Take The Fear Out of AI For Customers and Employees


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When workers hear about artificial intelligence (AI) and the automation it provides, many fear losing their jobs. But what do CEOs think of when they hear about AI and technology? Most get excited about their bottom line. A recent survey of 699 CEOs in June and July 2020 showed that while “health industries and technology CEOs are most likely to add virtual products and services”, there are leaders across industries — from finance to consumer markets to energy — that are also prioritizing “a more virtual business model.” The challenge, then, is for company leaders to drive employee adoption of new technology quickly and consistently.

When the C-suite successfully uses technology, it makes things easier for their employees, and reduces costs, allowing everyone to win. But to integrate new processes into their organizations, market leaders have to communicate not only how the AI benefits the organization as a whole, but also how employees will benefit by using it. This communication is key to reducing the fears employees often have of seeing their jobs replaced by a computer program.

So, how do CEOs reduce employee anxieties and successfully pitch new, organization-wide AI? The solution is straightforward, although implementation will take some thought: you must support employees with clear and concise communications that ensure they fully understand how the new technology serves them.

When it comes to communicating such an important and potentially complex message, choosing the right medium is critical. Video offers a great platform to explain what the technology does and how it supports workers. With video, you can highlight key metrics like time saved by other program users, how the AI reduces stress among staff, employee-focused or even share personal anecdotes from company executives or employees who have used it. By creating an AI company onboarding video, you have the opportunity to use plain language to explain exactly how the new technology benefits everyone while using compelling visuals to educate and engage your audience. You could even create video series that address specific departments or features.

When implementing new technology into your organization, get training manuals ready for all employees. Make sure they include eye-popping graphics that make it easier to understand and highlight important features. The words you use to describe the new technology are also vital. You want to be more than accurate and use language that everyone can quickly grasp, no matter how strong their technology skills. Good training manuals bring all of your employees on board from the very beginning. With good onboarding, you can make them feel part of the process and ensure they understand how the AI benefits them.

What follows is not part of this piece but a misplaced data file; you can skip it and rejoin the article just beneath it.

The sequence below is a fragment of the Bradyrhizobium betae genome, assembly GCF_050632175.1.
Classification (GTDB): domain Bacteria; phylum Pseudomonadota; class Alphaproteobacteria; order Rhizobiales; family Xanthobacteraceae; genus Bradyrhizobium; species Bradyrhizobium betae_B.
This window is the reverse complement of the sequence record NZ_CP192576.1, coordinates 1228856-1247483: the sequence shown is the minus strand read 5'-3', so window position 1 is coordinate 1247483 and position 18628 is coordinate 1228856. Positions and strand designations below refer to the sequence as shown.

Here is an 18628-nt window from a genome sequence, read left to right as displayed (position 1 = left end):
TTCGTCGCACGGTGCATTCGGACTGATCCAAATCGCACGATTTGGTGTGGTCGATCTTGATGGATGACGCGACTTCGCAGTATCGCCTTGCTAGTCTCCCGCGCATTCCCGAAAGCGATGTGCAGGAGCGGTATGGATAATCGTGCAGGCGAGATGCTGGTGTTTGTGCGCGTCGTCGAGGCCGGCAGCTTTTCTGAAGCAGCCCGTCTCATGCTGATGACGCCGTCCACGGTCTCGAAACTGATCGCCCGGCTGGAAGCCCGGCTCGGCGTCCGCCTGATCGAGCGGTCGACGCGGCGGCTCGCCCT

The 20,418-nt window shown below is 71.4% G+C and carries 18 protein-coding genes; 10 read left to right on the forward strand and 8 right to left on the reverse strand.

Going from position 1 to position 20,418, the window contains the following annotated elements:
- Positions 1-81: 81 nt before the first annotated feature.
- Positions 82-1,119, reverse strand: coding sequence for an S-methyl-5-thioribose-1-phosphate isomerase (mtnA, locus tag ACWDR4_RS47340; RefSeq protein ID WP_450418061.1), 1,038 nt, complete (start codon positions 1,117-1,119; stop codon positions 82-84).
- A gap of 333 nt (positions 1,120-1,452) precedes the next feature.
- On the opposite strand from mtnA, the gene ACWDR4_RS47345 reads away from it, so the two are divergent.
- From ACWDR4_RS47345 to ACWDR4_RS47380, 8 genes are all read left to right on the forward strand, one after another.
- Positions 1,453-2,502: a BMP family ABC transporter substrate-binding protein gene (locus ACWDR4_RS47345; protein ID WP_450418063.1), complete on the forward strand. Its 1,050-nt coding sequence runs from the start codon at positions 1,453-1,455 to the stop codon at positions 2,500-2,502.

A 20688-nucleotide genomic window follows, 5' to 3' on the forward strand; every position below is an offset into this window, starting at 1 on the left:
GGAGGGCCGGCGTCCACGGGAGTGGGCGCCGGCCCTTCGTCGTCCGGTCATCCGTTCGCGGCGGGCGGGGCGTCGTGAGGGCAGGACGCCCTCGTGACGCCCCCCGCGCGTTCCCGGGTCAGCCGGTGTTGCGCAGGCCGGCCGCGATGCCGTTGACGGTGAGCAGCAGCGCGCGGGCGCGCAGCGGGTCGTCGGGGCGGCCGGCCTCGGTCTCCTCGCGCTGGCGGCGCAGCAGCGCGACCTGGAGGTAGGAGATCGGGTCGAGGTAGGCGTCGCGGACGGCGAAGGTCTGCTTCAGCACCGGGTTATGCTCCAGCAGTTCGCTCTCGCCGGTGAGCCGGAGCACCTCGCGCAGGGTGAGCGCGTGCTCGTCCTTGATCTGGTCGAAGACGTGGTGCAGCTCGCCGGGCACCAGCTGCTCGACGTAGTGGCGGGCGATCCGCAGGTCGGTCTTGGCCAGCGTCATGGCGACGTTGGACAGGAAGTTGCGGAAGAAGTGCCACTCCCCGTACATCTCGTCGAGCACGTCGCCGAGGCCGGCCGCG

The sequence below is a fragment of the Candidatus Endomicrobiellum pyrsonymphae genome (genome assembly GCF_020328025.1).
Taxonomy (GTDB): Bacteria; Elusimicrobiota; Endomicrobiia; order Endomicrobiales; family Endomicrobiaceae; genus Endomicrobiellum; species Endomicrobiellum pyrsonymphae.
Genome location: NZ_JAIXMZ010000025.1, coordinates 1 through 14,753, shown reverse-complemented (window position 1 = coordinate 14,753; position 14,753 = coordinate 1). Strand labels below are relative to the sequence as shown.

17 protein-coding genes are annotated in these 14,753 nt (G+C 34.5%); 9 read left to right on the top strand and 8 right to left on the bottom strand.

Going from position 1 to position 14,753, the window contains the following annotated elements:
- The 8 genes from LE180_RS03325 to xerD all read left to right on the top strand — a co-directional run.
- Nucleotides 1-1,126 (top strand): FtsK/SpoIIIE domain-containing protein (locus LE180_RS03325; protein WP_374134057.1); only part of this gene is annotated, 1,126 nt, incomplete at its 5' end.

You can also create custom illustrations and animations to show what your product does. These assets, such as GIFs, are also easily distributable to any audience you want to reach. Although bite-size, these illustrations need to have words in them as well. The right combination of words and visuals helps you create easily digestible communications.

The real question is: why do so few companies take advantage of these communication strategies? In a recent survey, researchers also determined that only about 9% of the 699 companies surveyed qualified as “digital champions”, which means they deployed company-wide initiatives to drive employee tech adoption. Digital champions know that engaged employees benefit their bottom line. These champions reportedly “achieved a 7.7% increase in revenue and supply chain cost savings of 6.8% annually.” The next task for every C-suite, then, is to communicate to their employees – ideally using compelling videos, graphics, and strong onboarding practices – the full benefits of AI technologies.

Caroline Petersen
With over 10 years of marketing and communication design experience, Caroline is passionate about helping businesses solve problems by expressing what they have to offer to customers. Her strong problem-solving skills and eye for design can help clients transmit complex information clearly, concisely, and in a visually engaging way. Relentlessly curious, she's inspired by experimentation and always looks for better ways to serve her clients.


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